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Old 04-11-2008, 06:38 PM   #28
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Yep pecanis, wish I could find it but have so much junk about here.

But the nail sounds good to me.

Actually a fourteen penny nail seems about right for the size of taters I bake.

But this could become a question of dispute.

GB has opened the door and needs to tell us about the nail.

Sorry GB, just having fu on a Friday night. Thank you for the idea.
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Old 04-11-2008, 06:41 PM   #29
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Old 04-11-2008, 06:48 PM   #30
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I love a potato no matter how it's fixed, but when it comes to baked, the ones with the crispy skins and very soft insides are my favorite.
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Old 04-11-2008, 09:22 PM   #31
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I wrap mine in tin foil because I'd rather eat a softer skin. I love baked potatoes. And they're about the easiest side dish to make too.
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Old 04-11-2008, 09:35 PM   #32
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I'm a big fan of rubbing it with butter or oil and seasoning the outside with s & p, but done on the grill is my favorite. I like a skin you need to cut with a knife and I like grill marks. Roll it on the counter to help soften the insides before cutting it.
I was taught that you had to piece the potato a few times to release pressure from the inside of the potato.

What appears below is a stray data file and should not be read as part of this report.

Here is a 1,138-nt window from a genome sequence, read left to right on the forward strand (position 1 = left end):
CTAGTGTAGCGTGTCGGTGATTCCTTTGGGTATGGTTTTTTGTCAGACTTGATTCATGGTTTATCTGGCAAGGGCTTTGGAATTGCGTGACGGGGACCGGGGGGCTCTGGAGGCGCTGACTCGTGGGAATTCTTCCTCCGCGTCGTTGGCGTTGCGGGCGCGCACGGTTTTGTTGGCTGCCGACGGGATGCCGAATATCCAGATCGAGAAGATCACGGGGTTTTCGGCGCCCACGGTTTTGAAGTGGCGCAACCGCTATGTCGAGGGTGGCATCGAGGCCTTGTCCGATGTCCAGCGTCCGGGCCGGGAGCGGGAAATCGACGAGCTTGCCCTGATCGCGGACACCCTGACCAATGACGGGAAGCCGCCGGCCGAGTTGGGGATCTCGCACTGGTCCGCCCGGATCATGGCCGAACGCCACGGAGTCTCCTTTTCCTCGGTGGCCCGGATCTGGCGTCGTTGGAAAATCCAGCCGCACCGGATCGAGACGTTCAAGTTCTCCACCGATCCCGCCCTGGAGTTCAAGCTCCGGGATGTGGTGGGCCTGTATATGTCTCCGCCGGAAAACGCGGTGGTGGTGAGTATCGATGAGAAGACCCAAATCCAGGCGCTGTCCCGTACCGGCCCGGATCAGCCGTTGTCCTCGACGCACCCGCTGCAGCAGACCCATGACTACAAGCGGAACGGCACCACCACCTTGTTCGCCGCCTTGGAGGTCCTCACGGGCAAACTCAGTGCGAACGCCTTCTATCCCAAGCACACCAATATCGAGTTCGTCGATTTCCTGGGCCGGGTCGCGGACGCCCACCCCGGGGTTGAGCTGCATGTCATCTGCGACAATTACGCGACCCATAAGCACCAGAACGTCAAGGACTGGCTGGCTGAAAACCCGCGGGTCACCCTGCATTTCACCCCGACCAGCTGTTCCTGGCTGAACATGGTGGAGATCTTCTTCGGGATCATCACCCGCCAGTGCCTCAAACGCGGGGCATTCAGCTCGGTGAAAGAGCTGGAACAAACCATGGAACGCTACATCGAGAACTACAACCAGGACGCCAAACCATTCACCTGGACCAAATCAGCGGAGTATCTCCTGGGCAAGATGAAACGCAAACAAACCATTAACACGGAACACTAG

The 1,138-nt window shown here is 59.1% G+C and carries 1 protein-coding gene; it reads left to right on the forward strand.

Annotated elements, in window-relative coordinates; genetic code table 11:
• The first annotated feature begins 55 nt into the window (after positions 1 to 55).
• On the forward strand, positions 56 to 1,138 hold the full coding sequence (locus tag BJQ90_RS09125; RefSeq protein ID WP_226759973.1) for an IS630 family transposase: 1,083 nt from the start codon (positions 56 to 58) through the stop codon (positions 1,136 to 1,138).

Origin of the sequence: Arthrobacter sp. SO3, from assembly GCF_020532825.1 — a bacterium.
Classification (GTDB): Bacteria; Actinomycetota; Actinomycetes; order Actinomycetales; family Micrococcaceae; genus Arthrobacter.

My main goal when cooking a whole baked potato is to have a nice, thick crust. My results are not consistent, and it is important to me. I love to butter up and skin and load it with pepper for total consumption.

Any secrets anyone want to share that will ensure a nice, thick crust?
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Old 04-11-2008, 09:39 PM   #33
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I think that's been addressed in some of the earlier posts.
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Old 04-11-2008, 09:49 PM   #34
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I remember years ago buying aluminium nails (in the kitchen department) to push into potatoes for quicker baking.
Yep, and they still make and sell them. I was so surprised when I saw them. The very first time I bought "baking potato nails" was in about 1974 or so, which is so very hard to believe I bought those when I was what, 6 months old?
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Old 04-11-2008, 10:26 PM   #35
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I think that's been addressed in some of the earlier posts.
Not really. I am focusing on a thick, crisp skin. I rub with butter, not oil. That gives a nice flavor to the skin - which I eat! Most of the mid part gets mashed with lots of butter and pepper (plus tabasco). I leave a little potato on the skin for eating, again with lots of butter and pepper.